Science

When These Snakes Play Dead, Soiling Themselves Is Part of the Act

Most snakes flee or fight when attacked. Then there are the dice snakes of Golem Grad, an island on a lake in North Macedonia. Grabbed by a predator, they writhe theatrically, soiling themselves with a pungent cocktail of musk and feces. Eventually they go limp, mouth gaping, tongue protruding. To really sell the part of playing dead, some even bleed from their mouths.

Just as buckets of stage blood can help sell an unconvincing fight onstage or onscreen, the snakes’ use of disgusting fluids may be the key to putting on a convincing death performance, according to research published Wednesday in the journal Biology Letters.

Various species across the animal kingdom feign death when bothered by a predator, including insects, fish and amphibians. Even mammals do it — the most famous of which has lent its name to the technique: “playing possum.”

Such a performance can be a “high risk, high reward scenario,” said Vukasin Bjelica, a doctoral student at the University of Belgrade and an author on the study. Some predators are confused — or disgusted — by animals that abruptly go limp, especially while those animals are stinking and bleeding. Others may stop paying close attention and loosen their hold, giving prey time to escape. But it requires the performer to lie unmoving around an animal that is interested in eating it. The prey therefore has a strong incentive to try to lessen the amount of time spent playing dead.

Mr. Bjelica’s research is focused on dice snakes, a nonvenomous, fish-loving species found from Western Europe all the way to western China. The species as a whole has a variety of defensive techniques, including biting, puffing up and flattening their heads to look like a venomous snake. But the snakes of Golem Grad island — whose main predators are birds — often play dead.

The research team led by Mr. Bjelica captured and tested 263 snakes, lunging after them and grabbing them around the middle to provoke the widest range of defensive behaviors. While careful not to hurt the snakes, they held them, gently squeezed them and stretched them out on the ground. “We acted like a predator that’s hesitant to eat the prey and then recorded to see what they’d do,” Mr. Bjelica said.

They noted when the snakes smeared themselves in feces and musk (just under half the snakes), when they allowed blood to bubble from their mouths (only 10 percent), and how long the snakes played dead. Some snakes were quite tense while playing dead, making them difficult to move. Others went so limp that younger students arranged them in heart shapes.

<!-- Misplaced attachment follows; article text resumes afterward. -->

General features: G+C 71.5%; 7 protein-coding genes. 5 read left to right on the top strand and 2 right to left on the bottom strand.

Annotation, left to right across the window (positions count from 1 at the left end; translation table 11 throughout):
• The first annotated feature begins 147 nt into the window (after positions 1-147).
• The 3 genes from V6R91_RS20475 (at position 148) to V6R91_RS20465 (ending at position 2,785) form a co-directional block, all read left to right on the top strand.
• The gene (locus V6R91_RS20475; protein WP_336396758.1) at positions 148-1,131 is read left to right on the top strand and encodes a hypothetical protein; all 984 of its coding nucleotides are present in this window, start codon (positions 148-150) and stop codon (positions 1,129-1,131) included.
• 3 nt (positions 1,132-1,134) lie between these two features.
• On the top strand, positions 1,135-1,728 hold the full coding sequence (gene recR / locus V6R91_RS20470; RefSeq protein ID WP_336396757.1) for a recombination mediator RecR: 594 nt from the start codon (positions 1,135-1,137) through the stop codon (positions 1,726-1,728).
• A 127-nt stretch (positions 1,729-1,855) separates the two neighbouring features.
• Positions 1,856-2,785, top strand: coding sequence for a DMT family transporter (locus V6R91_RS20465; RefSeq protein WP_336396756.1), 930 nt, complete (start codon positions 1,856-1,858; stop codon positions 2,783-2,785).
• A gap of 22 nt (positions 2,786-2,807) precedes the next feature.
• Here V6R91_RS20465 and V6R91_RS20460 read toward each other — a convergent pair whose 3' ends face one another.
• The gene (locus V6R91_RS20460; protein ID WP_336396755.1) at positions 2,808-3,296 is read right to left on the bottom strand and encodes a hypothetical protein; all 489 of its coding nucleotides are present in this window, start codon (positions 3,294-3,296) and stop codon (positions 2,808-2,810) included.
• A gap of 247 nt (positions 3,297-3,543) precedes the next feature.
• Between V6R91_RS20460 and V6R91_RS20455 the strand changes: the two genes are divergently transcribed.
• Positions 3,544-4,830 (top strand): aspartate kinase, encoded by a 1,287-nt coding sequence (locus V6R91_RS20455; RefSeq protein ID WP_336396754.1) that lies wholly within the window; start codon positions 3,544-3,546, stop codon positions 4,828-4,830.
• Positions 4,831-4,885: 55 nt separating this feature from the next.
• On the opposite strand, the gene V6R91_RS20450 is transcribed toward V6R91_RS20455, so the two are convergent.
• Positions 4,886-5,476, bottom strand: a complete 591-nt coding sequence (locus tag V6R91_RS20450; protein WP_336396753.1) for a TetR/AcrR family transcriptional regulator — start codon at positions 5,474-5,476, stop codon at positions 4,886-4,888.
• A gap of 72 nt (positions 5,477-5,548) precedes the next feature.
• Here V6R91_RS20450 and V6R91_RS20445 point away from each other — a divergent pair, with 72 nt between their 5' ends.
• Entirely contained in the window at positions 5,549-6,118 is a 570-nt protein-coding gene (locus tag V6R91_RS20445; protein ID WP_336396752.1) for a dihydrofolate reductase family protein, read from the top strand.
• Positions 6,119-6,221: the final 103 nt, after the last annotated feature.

“They really commit to the role, depending on the individual,” Mr. Bjelica said. The strategy seemed to work best for adult snakes, Bjelica said, which are somewhat less vulnerable to predators. Juvenile dice snakes — which are often snatched by birds — were significantly less likely to take the risk, and played dead for far less time. And as the team had guessed, snakes that bled from the mouth and doused themselves in musk and feces tended to play dead for two seconds less than others on average.

In predator-prey interactions, each second counts, Mr. Bjelica said. “Two seconds might not be much when you’re reading the paper, but it could be enough for a snake to make a successful escape,” he said. The strategy also seems to work best when there are a lot of other prey animals around, allowing predators to be distracted and taking their attention off the snake that is playing dead.

Mr. Bjelica sounded a note of caution on the research, however. Because most of the data comes from one rather unusual population — island snakes entirely hunted by birds and graduate students — more research, ideally including real-world observation, is necessary in other populations and among other snake species make the same calculations.

And some variables will be impossible to test, Mr. Bjelica conceded.

“We’re not trying to hurt the snake, so you’re not going to grasp and handle them like a predator would do,” he said. “But the predator is not thinking in terms of ethical restrictions or methodology sections in a research paper.”


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